National | Hauora

Concerns rongoā Māori disadvantaged by new bill

Rongoā Māori practitioners fear their work and treatments will be disadvantaged by the Therapeutic Products Bill, with grave concerns from practitioner Renee MacDonald that the bill will diminish traditional Māori healing methods, to the same effect the Tohunga Suppression Act did.

But Associate Health Minister Peeni Henare believes the proposed legislation will eliminate the "cowboys in the sector" and ensure the tested health benefits of their products.

Renee MacDonald says, “Us going underground is a big deal because we don't want to have to do that. And the Tohunga Suppression Act did that to us for a very long time and it shouldn’t be happening again. So we're not happy, I'm not happy about it.”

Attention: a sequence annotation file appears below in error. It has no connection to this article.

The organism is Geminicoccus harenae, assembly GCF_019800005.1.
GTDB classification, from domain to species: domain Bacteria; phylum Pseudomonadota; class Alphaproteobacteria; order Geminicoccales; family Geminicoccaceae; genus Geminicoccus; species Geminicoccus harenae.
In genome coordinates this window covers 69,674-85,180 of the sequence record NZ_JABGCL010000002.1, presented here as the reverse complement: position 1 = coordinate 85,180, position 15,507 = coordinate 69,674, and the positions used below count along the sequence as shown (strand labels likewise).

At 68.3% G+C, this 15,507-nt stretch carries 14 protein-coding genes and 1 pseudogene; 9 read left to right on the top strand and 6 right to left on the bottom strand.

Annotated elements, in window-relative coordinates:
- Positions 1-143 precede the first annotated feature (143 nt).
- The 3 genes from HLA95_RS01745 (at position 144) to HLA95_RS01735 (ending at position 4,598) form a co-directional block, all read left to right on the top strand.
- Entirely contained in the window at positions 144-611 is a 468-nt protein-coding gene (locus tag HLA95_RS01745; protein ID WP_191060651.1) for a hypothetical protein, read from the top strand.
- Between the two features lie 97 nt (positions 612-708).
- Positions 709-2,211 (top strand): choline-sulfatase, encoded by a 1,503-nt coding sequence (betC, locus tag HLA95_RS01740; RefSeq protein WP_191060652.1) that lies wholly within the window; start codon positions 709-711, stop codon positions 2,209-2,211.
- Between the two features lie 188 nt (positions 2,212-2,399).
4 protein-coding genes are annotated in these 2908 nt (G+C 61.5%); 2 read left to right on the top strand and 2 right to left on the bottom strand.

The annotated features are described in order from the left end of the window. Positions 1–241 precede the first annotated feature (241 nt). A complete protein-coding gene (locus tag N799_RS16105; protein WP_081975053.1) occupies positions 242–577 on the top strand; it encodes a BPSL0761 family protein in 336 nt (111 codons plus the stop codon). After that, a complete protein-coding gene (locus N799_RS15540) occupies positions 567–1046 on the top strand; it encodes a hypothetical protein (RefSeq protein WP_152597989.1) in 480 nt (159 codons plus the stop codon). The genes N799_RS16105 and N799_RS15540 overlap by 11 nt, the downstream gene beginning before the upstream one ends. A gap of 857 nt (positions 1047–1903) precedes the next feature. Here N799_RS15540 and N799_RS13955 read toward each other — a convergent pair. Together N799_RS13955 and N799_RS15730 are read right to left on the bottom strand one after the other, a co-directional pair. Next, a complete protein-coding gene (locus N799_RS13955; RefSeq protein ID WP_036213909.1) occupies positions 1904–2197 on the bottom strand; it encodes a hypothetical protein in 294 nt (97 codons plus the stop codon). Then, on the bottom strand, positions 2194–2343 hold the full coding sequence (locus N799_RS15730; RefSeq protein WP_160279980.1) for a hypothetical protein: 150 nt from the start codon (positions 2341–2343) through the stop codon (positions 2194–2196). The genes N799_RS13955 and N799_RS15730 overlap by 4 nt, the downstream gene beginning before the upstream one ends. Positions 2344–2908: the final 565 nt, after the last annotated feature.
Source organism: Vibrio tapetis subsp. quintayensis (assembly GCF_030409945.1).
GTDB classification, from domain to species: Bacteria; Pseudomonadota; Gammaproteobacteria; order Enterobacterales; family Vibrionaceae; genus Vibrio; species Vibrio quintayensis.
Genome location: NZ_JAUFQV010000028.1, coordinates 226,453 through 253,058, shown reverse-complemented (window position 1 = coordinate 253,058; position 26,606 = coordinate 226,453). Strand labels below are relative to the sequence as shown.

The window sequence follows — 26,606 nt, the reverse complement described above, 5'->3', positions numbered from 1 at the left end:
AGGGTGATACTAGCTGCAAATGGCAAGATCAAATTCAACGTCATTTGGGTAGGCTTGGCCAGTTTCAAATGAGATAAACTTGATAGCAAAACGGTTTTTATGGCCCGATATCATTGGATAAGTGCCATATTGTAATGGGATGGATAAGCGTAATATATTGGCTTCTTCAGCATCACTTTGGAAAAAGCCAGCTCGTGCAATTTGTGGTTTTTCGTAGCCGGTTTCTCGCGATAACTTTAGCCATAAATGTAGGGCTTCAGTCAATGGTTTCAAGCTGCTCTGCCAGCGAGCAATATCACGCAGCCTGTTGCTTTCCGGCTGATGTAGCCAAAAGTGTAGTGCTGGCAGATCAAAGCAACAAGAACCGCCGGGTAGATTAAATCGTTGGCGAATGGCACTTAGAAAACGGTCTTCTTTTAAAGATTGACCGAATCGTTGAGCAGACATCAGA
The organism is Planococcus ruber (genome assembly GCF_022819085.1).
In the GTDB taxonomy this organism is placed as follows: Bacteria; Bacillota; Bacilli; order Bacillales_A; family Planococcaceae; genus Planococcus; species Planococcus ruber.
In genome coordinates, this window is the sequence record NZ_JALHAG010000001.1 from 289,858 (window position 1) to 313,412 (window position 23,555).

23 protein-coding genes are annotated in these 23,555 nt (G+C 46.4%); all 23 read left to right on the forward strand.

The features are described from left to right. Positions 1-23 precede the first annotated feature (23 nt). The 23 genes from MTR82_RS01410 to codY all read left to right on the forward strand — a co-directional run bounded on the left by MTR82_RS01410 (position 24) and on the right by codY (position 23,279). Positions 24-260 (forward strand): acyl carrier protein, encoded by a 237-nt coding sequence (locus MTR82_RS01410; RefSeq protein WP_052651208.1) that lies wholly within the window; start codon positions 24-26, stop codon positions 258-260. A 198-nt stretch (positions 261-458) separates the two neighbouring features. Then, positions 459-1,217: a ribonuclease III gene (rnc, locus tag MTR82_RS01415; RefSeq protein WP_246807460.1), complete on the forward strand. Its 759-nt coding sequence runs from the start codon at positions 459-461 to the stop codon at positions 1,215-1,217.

The bill aims to ensure products are safe but it will also regulate how products are made, tested, promoted and exported.

Could the rongoā Māori practice be in danger with new legislation?

Protecting buyers

Māori Health Minister Peeni Henare says, “For me it is the safety of those who buy these products from all around the world. I have spoken to some who want to take rongoa Maori to the global market so through this bill, by law practitioners and their products will be kept safe.

The rongoā Māori communities are hopeful that the 'kanohi ora' strategy will help protect rongoā Māori and keep it out of the Therapeutics Products Bill.

Henare also says, “I'm telling all the community that the doors have not yet closed for this bill. Discussions at this point are ongoing but I acknowledge some of the concerns from the rongoā Māori community".

But those who have worked to build their businesses are not buying into this.

MacDonald also says, “And so to have this come out and to question your integrity really as a practitioner because that's what it is, for myself I'm not sure what will happen there. It is a little bit scary because I have a business to run.”

MacDonald says monetary value in her line of work has no significance and most practitioners receive monetary value on a 'koha' basis.